UNIT 1 LEGACY OF NATIONAL MOVEMENT WITH REFERENCE TO DEVELOPMENT, RIGHTS AND PARTICIPATION Structure 1.1 Introduction 1.2 Foundation of the Indian National Congress 1.3 Gandhi’s Contribution 1.3.1 Gandhi’s “Substance of Swaraj”
1.4 1.5 1.6 1.7 1.8 1.9 1.10
The Karachi Resolution of the Congress The Idea of Socialism 1.5.1 The Idea of Planning
The Nature of Gandhian Economics The Gandhian Social Philosophy The Consensus Summary Exercises
The developmental aspirations of the people of India unfolded themselves through the various stages of the freedom movement. The violent resistance of the Indian people to the British rule in 1857 and the subsequent tribal upsurges were defensive movements against foreign rule. They were almost totally political. But the peasant struggles that occurred since the late nineteenth century had a clear economic perspective. They were against the oppressive land revenue system that came along with foreign rule even though the peasants were not always aware of the colonial mechanism and they often turned their wrath on the intermediate landowners like the zamindars and mouzadars. After the consolidation of the British rule in 1858, new organisations and movements of the people came to the fore choosing ‘constitutionalist’ strategies. Landlords formed their own organisations to demand reduction of Government revenue claims. Simultaneously nationalist leaders like Dadabhai Naoroji, M.G. Ranade and R.C. Dutt started critiquing the colonial economic exploitation. They argued that the main reason of poverty in India was the colonial exploitation. The end of colonial rule was necessary for the alleviation poverty in India.
1.2 FOUNDATION OF THE INDIAN NATIONAL CONGRESS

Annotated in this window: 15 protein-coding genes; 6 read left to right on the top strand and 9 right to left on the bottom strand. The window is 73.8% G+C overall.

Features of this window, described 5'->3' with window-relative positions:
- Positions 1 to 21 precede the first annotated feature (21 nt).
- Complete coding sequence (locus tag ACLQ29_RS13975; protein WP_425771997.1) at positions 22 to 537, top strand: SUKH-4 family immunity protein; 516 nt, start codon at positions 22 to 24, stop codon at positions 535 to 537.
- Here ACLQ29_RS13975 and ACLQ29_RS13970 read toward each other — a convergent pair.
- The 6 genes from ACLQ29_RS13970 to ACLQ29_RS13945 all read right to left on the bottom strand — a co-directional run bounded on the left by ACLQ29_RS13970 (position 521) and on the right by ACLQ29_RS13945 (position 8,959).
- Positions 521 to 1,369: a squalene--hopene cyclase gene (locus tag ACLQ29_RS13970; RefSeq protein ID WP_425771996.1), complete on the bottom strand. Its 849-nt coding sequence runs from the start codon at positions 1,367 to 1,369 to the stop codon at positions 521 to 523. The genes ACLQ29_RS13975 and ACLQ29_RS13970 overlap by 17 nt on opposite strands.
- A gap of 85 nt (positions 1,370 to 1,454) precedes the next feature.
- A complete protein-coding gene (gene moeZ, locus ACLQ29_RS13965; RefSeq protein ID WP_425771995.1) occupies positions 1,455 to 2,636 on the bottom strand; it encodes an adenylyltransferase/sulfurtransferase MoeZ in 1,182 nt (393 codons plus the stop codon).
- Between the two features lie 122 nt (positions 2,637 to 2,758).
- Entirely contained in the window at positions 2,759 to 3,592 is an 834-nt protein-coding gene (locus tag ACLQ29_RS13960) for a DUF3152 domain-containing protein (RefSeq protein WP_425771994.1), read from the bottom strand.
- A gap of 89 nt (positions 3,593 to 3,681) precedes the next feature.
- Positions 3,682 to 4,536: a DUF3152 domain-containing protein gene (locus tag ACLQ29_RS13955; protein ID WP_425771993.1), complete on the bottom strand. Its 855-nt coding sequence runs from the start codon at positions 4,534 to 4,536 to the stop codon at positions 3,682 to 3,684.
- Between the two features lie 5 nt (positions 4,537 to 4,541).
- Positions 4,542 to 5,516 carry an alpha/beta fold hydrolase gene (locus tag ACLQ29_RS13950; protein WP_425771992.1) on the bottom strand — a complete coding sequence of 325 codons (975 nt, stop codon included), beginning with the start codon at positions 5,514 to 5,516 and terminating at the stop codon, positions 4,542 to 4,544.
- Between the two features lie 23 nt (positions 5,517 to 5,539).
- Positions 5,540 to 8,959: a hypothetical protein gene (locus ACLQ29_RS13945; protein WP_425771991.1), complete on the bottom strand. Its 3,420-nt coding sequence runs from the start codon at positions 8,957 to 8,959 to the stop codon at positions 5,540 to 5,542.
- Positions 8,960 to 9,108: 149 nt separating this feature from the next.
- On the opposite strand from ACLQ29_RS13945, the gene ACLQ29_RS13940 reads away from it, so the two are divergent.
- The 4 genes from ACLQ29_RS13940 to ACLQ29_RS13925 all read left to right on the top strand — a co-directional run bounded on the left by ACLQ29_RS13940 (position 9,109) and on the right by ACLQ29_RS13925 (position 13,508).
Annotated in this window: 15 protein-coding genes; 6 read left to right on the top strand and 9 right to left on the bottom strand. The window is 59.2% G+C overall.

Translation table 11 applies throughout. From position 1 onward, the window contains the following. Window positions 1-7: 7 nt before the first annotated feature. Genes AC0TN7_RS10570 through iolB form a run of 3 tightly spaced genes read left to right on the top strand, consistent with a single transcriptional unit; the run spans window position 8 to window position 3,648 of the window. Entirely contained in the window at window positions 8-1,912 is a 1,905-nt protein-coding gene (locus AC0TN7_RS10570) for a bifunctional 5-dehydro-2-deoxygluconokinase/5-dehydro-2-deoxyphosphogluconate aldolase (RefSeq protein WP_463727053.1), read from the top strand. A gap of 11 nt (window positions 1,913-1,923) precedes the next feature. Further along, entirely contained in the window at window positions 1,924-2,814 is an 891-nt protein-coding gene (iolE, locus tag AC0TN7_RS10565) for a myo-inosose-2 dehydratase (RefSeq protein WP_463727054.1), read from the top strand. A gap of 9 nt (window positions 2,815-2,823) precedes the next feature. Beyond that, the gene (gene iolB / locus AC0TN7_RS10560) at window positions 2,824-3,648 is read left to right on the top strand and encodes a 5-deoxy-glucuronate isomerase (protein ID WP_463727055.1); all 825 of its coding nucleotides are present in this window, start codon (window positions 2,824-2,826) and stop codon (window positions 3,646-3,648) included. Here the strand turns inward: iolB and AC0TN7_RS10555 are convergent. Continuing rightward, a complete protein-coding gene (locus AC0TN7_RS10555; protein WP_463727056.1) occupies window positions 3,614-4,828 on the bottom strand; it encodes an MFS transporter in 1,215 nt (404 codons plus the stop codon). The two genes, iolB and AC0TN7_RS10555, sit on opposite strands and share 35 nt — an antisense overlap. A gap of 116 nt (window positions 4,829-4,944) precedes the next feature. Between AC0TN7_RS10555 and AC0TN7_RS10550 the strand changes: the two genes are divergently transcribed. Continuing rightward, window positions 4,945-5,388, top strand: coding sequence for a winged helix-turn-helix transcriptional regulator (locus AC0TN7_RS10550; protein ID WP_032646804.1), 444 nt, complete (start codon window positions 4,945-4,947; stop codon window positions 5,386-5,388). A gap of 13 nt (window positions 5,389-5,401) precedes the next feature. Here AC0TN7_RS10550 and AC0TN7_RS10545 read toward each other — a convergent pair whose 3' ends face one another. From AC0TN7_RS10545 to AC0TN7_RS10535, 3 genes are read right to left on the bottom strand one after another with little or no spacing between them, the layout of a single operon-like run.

In 1885 the educated elite formed the Indian National Congress as an umbrella organisation of all sections of the Indian people beginning with the demand for adequate representation of the Indians in the senior Government services and the legislative bodies created by the Indian 1
Councils Act of 1861. Indeed, initially they did not take up the cause of the workers and peasants considering them as ‘local issues.’ But individual nationalists were engaged in ‘philanthropic works’ among the workers and the peasants. The Indian National Congress was founded with a modest constitutionalist outlook and chose the strategy of petitions and persuasion rather than pressure and agitation. The earliest plea that it made to the Government was for the facilitation of the Indians’ access to the Indian civil service which indeed was an elitist demand. On the other hand, the organisation declined to take up the issue of the condition of plantation and industrial labour which appeared to it to be ‘local’ issues even though philanthropists and labour leaders were given platform. In 1893 the Congress demanded the uniform introduction of permanent settlement of land to save the landholders from harassment by the Government. As early as 1895 Dr Annie Besant, founder of the Indian Home Rule League and a leader of the Indian National Congress, drafted a Constitution of India Bill envisaging a Constitution that guaranteed to every citizen freedom of expression, inviolability of one’s house, right to property, equality before the law and in regard to admission to public offices, right to present claims, petition and complaints and the right to personal property. At a special session at Bombay in 1918 on the Montague-Chelmsford Report, the Congress demanded that the new Government of India Act contain a declaration of the rights of the Indians containing, among other things, equality before the law, protection in respect of liberty, life and property, freedom of speech and press and right of association. In 1925 a sub-committee set up by the All-Parties Conference chaired by M.K. Gandhi prepared a Commonwealth of India Bill that demanded self-government for Indians from the village upwards – the village, the taluka, the...
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